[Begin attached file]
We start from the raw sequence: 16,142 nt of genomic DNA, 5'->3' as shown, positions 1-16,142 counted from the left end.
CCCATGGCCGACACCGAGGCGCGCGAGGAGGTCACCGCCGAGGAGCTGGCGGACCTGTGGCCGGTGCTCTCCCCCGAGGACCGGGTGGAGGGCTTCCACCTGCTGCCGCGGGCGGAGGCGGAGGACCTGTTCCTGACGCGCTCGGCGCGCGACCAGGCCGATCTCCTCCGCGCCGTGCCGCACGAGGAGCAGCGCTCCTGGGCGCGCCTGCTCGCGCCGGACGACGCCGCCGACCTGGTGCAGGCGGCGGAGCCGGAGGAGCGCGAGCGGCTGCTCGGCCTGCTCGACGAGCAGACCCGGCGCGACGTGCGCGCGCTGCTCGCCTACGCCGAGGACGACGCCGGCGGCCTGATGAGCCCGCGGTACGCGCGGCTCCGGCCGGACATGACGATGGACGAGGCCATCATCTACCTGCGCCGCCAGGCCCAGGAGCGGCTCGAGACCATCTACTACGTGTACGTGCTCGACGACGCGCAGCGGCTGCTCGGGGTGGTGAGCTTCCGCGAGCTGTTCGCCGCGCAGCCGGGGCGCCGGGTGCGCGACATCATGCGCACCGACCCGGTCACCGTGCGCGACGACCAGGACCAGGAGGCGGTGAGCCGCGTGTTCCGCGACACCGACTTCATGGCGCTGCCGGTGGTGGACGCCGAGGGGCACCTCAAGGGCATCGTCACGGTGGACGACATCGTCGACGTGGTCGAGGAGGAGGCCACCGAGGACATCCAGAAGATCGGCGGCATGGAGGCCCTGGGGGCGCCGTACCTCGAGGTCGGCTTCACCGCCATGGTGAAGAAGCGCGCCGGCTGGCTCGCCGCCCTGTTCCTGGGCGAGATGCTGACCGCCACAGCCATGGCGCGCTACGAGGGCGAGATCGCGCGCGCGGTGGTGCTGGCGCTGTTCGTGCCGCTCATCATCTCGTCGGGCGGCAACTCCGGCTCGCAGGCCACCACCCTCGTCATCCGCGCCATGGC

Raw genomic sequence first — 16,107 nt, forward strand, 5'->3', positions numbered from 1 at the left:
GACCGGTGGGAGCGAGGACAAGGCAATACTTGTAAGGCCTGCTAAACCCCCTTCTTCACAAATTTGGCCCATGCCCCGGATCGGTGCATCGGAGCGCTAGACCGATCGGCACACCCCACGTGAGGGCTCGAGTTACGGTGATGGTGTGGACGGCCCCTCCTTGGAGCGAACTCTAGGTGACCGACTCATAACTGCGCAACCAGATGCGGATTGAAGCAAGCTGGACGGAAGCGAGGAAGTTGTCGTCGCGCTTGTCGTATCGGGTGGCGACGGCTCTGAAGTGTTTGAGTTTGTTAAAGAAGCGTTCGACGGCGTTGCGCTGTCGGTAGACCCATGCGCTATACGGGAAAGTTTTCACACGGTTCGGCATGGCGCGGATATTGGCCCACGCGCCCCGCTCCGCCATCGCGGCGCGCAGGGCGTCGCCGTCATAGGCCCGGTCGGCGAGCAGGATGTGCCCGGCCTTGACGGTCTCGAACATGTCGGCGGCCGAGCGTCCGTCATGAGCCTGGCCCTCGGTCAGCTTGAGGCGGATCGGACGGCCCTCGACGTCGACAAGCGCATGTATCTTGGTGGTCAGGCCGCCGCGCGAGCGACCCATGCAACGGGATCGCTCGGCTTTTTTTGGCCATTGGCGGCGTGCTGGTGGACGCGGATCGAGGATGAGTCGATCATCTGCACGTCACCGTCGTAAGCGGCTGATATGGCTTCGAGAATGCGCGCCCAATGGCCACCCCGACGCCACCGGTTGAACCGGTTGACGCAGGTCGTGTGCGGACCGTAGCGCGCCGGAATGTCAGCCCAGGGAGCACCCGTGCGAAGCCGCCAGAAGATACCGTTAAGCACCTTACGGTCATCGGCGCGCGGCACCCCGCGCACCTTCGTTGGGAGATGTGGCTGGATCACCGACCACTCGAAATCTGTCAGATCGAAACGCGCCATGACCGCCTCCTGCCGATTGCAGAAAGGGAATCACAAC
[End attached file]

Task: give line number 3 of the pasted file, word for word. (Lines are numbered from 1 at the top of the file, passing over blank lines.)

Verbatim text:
Raw genomic sequence first — 16,107 nt, forward strand, 5'->3', positions numbered from 1 at the left: